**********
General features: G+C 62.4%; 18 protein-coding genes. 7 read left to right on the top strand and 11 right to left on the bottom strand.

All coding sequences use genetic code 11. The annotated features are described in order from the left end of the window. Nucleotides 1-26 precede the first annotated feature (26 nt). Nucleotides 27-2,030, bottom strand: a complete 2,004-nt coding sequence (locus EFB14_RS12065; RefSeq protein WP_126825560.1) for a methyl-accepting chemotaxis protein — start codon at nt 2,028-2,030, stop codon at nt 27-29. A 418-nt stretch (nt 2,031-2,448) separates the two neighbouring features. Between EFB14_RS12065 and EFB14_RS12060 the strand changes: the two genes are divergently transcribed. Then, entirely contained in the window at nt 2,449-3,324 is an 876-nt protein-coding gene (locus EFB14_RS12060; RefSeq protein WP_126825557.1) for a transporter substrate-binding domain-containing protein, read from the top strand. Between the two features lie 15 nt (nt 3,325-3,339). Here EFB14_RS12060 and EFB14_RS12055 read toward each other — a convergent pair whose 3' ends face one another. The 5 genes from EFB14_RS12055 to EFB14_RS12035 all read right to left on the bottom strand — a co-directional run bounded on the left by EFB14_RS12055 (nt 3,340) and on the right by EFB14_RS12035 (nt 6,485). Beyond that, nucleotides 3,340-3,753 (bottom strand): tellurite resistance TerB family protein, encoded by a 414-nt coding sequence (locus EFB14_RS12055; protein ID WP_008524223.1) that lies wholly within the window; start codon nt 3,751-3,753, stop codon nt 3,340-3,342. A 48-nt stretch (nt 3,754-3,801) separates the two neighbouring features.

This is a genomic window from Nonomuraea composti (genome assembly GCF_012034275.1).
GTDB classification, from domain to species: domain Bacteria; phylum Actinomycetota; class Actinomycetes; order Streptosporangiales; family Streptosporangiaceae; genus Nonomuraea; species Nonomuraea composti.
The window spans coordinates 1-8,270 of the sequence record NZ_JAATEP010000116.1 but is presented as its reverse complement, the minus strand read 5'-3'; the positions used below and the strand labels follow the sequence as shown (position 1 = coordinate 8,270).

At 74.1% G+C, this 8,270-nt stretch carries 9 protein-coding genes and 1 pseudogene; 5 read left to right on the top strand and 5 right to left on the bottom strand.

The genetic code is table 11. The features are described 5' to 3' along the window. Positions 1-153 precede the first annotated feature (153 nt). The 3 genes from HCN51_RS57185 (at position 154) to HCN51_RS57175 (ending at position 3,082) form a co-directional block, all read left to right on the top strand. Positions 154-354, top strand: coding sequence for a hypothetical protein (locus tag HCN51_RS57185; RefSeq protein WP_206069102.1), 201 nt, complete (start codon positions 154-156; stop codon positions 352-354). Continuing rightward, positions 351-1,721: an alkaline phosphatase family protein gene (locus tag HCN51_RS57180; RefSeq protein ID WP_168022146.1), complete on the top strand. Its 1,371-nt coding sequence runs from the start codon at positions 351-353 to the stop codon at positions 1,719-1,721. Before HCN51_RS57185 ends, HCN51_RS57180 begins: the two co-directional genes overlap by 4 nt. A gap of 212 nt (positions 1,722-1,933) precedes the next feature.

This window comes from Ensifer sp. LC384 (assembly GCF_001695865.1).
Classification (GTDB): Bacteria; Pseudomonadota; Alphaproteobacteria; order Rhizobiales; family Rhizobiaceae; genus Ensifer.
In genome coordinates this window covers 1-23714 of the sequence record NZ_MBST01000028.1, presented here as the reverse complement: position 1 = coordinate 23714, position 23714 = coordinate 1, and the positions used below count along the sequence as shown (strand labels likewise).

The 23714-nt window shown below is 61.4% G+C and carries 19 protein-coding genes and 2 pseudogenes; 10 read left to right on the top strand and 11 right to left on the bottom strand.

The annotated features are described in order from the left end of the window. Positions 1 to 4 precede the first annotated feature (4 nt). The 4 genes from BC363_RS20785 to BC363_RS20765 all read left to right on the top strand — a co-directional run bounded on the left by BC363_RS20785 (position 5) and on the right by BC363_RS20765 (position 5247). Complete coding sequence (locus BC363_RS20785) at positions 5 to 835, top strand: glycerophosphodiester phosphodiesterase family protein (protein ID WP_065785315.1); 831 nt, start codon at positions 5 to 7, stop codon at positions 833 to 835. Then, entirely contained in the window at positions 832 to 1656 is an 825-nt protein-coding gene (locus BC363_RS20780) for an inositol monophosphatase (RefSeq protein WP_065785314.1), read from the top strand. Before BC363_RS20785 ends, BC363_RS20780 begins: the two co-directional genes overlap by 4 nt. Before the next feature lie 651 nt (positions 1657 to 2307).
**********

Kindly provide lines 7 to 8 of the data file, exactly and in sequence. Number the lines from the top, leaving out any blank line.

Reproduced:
The genetic code is table 11. The features are described 5' to 3' along the window. Positions 1-153 precede the first annotated feature (153 nt). The 3 genes from HCN51_RS57185 (at position 154) to HCN51_RS57175 (ending at position 3,082) form a co-directional block, all read left to right on the top strand. Positions 154-354, top strand: coding sequence for a hypothetical protein (locus tag HCN51_RS57185; RefSeq protein WP_206069102.1), 201 nt, complete (start codon positions 154-156; stop codon positions 352-354). Continuing rightward, positions 351-1,721: an alkaline phosphatase family protein gene (locus tag HCN51_RS57180; RefSeq protein ID WP_168022146.1), complete on the top strand. Its 1,371-nt coding sequence runs from the start codon at positions 351-353 to the stop codon at positions 1,719-1,721. Before HCN51_RS57185 ends, HCN51_RS57180 begins: the two co-directional genes overlap by 4 nt. A gap of 212 nt (positions 1,722-1,933) precedes the next feature.

This window comes from Ensifer sp. LC384 (assembly GCF_001695865.1).